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Home / Articles / Music / CD Reviews /  Violent Soho & Ted Leo & The Pharmacists
CD Reviews

Violent Soho & Ted Leo & The Pharmacists

CD Reviews: Violent Soho & The Brutalist Bricks

By Brian Staker
Posted // March 10,2010 -
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4_stars.gif Silver Surfer
3_stars.gif Sarah Silverman
2_stars.gif Long John Silver’s
1_star.gif Silverchair

Violent Soho, Violent Soho 3_stars.gif

Music.CDReview.ViolentS_89E.jpgQueensland, Australia, quartet Violent Soho are the latest signing by Sonic Youth’s Thurston Moore to his Ecstatic Peace label. After three EPs and the full-length We Don’t Belong Here, their eponymous formal introduction to the indie-rock crowd is a workmanlike set of grungy garage rock riffs, promising a rousing live show. VS opened for Dinosaur Jr., Built to Spill, Dead Weather and a slew of other heavy hitters last year; the band is slated to appear at SXSW this month. If this doesn’t turn into the new grunge retro fad, you can shave the beard off that I wish I were able to grow.

“Jesus Stole My Girlfriend” is the single, rising to No. 27 on the Billboard alternative charts, and that title is a good indication of the wink-wink attempt at subversion a la Sonic Youth that is partially derailed by a mosh-pit-induced-brain-injury level of stupefaction. Still, this kind of musical energy might be able to bring moshing back. From Australia, are they? Is this the 2010 Silverchair? They’re literally wearing their flannel on their sleeves, but at least it’s refreshing to hear a band that didn’t record their album on a MacBook. (Ecstatic Peace/Universal)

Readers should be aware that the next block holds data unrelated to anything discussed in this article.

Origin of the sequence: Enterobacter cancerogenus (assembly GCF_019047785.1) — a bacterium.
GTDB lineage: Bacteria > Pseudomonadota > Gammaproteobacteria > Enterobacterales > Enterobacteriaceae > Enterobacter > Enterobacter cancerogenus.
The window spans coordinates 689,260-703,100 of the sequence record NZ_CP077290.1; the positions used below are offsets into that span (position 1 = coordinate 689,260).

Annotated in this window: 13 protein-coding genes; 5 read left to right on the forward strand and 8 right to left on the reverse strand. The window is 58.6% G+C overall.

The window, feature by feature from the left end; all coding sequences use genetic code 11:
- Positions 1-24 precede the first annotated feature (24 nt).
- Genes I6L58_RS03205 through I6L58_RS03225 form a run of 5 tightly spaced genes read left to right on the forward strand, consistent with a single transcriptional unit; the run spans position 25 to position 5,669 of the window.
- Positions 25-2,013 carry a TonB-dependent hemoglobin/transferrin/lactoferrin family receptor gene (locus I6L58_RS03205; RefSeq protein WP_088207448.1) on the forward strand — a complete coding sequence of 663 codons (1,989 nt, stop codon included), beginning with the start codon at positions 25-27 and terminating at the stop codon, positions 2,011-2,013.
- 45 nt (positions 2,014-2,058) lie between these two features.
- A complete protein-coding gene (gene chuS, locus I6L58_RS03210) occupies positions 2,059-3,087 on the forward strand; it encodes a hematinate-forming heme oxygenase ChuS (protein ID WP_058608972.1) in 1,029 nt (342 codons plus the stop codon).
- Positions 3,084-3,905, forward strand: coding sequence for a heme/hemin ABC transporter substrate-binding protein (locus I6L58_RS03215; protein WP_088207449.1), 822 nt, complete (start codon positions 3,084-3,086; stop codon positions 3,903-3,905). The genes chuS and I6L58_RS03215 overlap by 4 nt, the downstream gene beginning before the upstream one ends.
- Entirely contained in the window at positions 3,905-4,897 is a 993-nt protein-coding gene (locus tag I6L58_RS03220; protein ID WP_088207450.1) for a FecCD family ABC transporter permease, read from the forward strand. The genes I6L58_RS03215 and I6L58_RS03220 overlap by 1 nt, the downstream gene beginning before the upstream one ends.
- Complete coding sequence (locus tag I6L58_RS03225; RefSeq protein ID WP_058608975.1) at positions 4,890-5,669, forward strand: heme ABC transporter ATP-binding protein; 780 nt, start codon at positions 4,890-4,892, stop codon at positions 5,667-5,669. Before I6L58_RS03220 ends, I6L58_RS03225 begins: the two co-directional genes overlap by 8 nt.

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Music.CDReview.TedLeo.jpgThe Brutalist Bricks brings Ted Leo & The Pharmacists to the Matador label, and this incarnation of the band is in hypercharged emo mode, even though it’s not strictly fitting into the emo genre of music. It’s not thick as a brick, but at a good decade-plus in existence, the circa-1999 Washington, D.C., band’s sound is stripped-down, polished, slick and ready to run some time trials. In fact, the disc feels a little too brisk, if not brutal, from the starting blocks until it settles into a comfortable rhythm by the fourth song, the political “Even Heroes Have to Die.” It’s not an anomaly, given Leo’s 2008 surprise EP Rapid Response, a response to violence at the 2008 Republican National Convention, supporting the Democracy Now! radio program and Food Not Bombs! of St. Paul, Minn.

Perhaps the song “Ativan Eyes,” in reference to anti-anxiety medication, holds a clue to this music’s confidence and effortless; it’s almost too effortlessness. Those of us who don’t like things such as too-flawless or perfect music like to savor the clouds in the coffee. A musical remedy for anxiety could also cause the same condition by its very brashness. Ted Leo’s high-drama tone of voice could fit in the New Romantics movement of the ’80s; there’s a kind of classicism, a high formalism that has made him an indie-rock statesman and also spokesperson, but not a voice that can be probed very deeply. Pharmacist, prescribe thyself. (Matador)

 
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